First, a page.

The National Newspaper Publishers Association (NNPA) has launched a global news feature series on the history, contemporary realities and implications of the transatlantic slave trade. This is Part 4 in the series.
“And America, too, is a delusion, the grandest one of all. The white race believes – believes with all its heart – that it is their right to take the land. To kill. Make war. Enslave their brothers. This nation shouldn’t exist, if there is any justice in the world, for its foundations are murder, theft, and cruelty. Yet here we are.”
― Colson Whitehead, The Underground Railroad
Once they reached the Americas, enslaved Africans were sold to the highest bidder at slave auctions and, once they had been purchased, slaves worked for nothing on plantations without any rights at all.
Often punished harshly, some slaves committed suicide, according to historians and pregnant women – many impregnated by their white slave masters – preferred abortion.
The historic accounts of the transatlantic slave trade, only worsen as they’re told.
From the earliest stages of the transatlantic slave trade 500 years ago and throughout that most ignominious period, many enslaved Africans tried to reduce the pace of their work by pretending to be ill, causing fires and by breaking tools, according to historians.
Though few were able to escape, most who attempted to flee were caught and beaten and some even murdered.
“Slavery is one of the foundational pillars of American society, propping up the nation starting in the earliest days of the Republic and touching the lives of everyone in America,” said Hasan Jeffries, a history professor at Ohio State University.
“And, its legacy has been long lasting,” said Jeffries, who specializes in African American history and contemporary black history, which includes the institution of slavery and its effect on African Americans in the United States from the founding era through the Civil Rights movement and today.
“The deeply rooted belief in white supremacy that justified slavery survived its abolition in 1865 and undergird the new systems of African American labor exploitation and social control, namely Jim Crow, that sought to replace what had been lost as a result of emancipation,” Jeffries continued.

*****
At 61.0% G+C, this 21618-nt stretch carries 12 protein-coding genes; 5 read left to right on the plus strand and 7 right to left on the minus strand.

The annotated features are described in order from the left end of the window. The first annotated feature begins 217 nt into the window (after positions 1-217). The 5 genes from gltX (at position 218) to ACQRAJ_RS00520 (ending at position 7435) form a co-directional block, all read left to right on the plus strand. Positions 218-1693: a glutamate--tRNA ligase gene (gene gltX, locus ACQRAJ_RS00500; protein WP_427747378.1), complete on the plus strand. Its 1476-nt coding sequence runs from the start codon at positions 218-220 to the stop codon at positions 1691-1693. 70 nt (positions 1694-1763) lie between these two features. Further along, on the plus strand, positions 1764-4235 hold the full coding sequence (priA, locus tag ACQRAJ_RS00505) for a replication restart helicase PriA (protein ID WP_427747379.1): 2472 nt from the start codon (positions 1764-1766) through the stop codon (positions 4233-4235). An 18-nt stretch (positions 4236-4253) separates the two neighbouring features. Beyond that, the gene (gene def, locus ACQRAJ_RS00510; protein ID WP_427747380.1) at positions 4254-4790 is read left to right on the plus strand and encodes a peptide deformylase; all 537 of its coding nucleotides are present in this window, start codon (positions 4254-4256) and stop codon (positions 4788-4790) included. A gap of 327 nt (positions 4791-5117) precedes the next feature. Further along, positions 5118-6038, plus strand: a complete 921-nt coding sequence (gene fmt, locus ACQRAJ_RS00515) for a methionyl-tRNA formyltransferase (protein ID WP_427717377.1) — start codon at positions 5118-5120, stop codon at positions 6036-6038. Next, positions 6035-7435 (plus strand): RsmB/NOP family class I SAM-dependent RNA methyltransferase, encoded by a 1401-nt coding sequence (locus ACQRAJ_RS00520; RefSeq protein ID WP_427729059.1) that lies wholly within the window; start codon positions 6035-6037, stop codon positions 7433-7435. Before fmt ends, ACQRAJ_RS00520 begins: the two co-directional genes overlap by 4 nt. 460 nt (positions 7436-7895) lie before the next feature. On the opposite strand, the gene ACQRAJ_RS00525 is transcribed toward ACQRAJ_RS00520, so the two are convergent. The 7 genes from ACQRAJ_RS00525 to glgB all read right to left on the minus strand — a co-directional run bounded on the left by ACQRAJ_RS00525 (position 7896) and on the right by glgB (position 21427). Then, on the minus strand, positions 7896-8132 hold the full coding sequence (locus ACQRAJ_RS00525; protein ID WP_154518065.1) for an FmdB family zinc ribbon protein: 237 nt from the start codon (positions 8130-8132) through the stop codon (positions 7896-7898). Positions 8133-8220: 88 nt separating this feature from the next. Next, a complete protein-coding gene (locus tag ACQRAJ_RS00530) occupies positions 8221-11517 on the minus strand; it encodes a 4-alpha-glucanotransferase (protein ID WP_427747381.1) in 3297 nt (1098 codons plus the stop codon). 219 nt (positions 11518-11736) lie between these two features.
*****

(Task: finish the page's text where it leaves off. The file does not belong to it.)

“Slavery may have ended in 1865, but a slaveholder mentality persisted, shaping the contours of American life for decades to come. This legacy of slavery is very much what African Americans have been fighting against from the moment of emancipation through the present.”
James Madison’s Montpelier, the home of the Father of the Constitution, an institution that examines slavery during the Founding Era and its impact today, recently commissioned astudythat examined how Americans perceive their Constitutional rights.
Research found that African Americans (65 percent) are less likely than whites (82 percent) to believe that their Constitutional rights are regularly upheld and respected.
The study also revealed that African Americans (62 percent) are more likely than whites (36 percent) to believe that civil rights is the most important Constitutional issue to the nation; findings that make it clear that race continues to play a major role in determining how Americans perceive Constitutional rights.
“Enslaved people were considered property during the Founding Era, therefore the Constitution’s declarations of ‘we the people’ and ‘justice’ excluded them, protecting one of the most oppressive institutions in history,” said Kat Imhoff, president and CEO of James Madison’s Montpelier.
“While the words ‘slave’ and, or, ‘slavery’ are never mentioned in the Constitution, they are referenced and codified in a variety of ways throughout the document,” Imhoff said.
“The founders compromised morality – many were recorded as being opposed to slavery, but on the other hand many were not – and power – in some cases, states bowed to slaveholding counterparts to ensure the Constitution would be ratified in the name of economics,” she said.
“Slavery, when all was said and done, was incredibly profitable for white Americans – and not just in the South. It was the economic engine of the new nation. While Madison and his ideas remain powerful and relevant, they also stand in stark contrast to the captivity and abuse of Madison’s own slaves. At Montpelier, on the very grounds where Madison conceived ideas of rights and freedom, there lived hundreds of people whose freedom he denied.”
Indeed, Madison’s story is one of the first in the continuing journey of Americans who struggled to throw off bonds of oppression and exercise the fullness of what it means to be free, Imhoff added.
Working at James Madison’s Montpelier provides Imhoff and others a view of race and slavery’s legacy through the eyes of those who descended directly from the enslaved individuals who lived at Montpelier and other estates in the nearby Virginia area.
“As a leader of this cultural institution engaged in the interpretation of slavery, I believe to truly move forward, it is essential to engage the descendants to help us interpret slavery in real terms and illuminate their ancestors’ stories,” Imhoff said.
“Our country continues to grapple with the effects of slavery. Some of us feel it in deeply personal ways. Others only know of it historically or academically, as part of the distant, long-ago past.
“These differences make it all the more important to engage in worthwhile discussions with each other. We must have a more holistic conversation about freedom, equality and justice, and ensure we are inclusive of those people who it affects most readily.”